However, if perhaps you find the process of researching how to learn Japanese too overwhelming or simply time consuming, it may be a sign that employing the support of a teacher would be a speedier, more effective way for you to sift through the nonsense and get straight to the good stuff.
As for this person's second goal (about communicating the basics when they travel to Japan), I see this as more of a mixed bag. While formal lessons are likely to be a sound choice in this scenario, there are a great many resources out there aimed at helping travellers pick up essential bits of survival Japanese by themselves.
To sum up, my honest recommendation when it comes to this second point is that if you have the time and energy, see how far you can get by yourself, then consider reaching out to a teacher to help you practise what you've learnt, including clarifying any areas of confusion that have arisen along the way. I recommend this especially because practising with other people can really help you get a more realistic feel for how interactions might play out in real life, as well as the kinds of miscommunications you may encounter along the way.
Next, let's think about an intermediate learner who:
- Did Japanese lessons a few years back but has since struggled to keep up a regular study habit
- Feels like they're forgetting their Japanese
These are two common issues I hear from students who have learnt some Japanese in the past.
For those struggling to keep up a regular study habit, I generally have a few suggestions of things to try. While by no means fool proof, these include:
- Starting small and keeping things light, e.g. by watching a Japanese drama or anime once or twice a week (if you don't already), and building gradually from there
- Considering having a go at a language exchange (although this can take some courage if you're feeling rusty!)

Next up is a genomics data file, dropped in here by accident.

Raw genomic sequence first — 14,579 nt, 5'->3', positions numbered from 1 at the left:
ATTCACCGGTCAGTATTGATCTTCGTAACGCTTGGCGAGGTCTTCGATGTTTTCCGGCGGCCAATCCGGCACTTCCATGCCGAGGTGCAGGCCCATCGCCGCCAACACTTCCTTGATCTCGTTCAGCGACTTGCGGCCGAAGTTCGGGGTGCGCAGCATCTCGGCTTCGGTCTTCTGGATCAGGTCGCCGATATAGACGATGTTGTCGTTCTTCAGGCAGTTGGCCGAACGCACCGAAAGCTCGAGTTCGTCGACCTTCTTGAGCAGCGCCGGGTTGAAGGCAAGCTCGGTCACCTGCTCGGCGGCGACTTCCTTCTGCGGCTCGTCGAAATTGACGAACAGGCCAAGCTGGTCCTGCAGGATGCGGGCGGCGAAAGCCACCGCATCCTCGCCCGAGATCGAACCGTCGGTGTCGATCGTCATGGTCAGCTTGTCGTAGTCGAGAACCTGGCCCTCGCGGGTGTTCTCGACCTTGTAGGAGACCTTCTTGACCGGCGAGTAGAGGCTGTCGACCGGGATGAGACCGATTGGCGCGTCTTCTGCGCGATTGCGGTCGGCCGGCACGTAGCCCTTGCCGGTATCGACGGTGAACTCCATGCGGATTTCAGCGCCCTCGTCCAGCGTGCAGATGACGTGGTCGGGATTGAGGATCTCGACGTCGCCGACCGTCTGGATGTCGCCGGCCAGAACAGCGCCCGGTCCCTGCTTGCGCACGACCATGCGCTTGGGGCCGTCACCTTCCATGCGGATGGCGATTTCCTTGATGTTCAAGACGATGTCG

- Exploring some 多読 (tadoku) reading materials (see some recommended links in this article: Should I Aim to Read a Book in Japanese?)
- If you have old study materials you've been meaning to go back to but feeling guilty about, considering whether it would be more motivating to switch to something completely new you haven't tried before
Depending how all this goes, the person in this example may find they're able to get out of their rut and back into a study habit they're happy with. However, it's not at all uncommon to struggle to create a regular study habit all by yourself. If you start to feel you're struggling to maintain motivation in your studies, this is the point at which I would suggest looking into lessons, as these can help to create structure as well as to provide direction and support with your learning.
The second concern this person has about feeling like they're forgetting their Japanese is very much linked to the above. While you can absolutely regain confidence in your Japanese through self-study or seeking input from others, e.g. language exchange partners, having a teacher to help jog your memory and encourage you step by step can make all the difference - whether you sign up for one 10wk course, a handful of one-to-one lessons or a whole year of group lessons!
3. Do I have the time for lessons?
Assuming at this point that you're leaning towards the option of learning with a teacher, it's time to start asking some practical questions.
Do you have time for lessons?
Let's say you're looking at a 90min group lesson happening once a week. If it's online, in theory all you need is that 90min slot to be able to squeeze it into your schedule. If it's in person, you'll naturally need to factor in commute time.
While I'm not advocating completely maxing out your availability to the point where you have zero free time, the duration of the lesson is naturally the absolute minimum amount of time you will need to put aside for language lessons.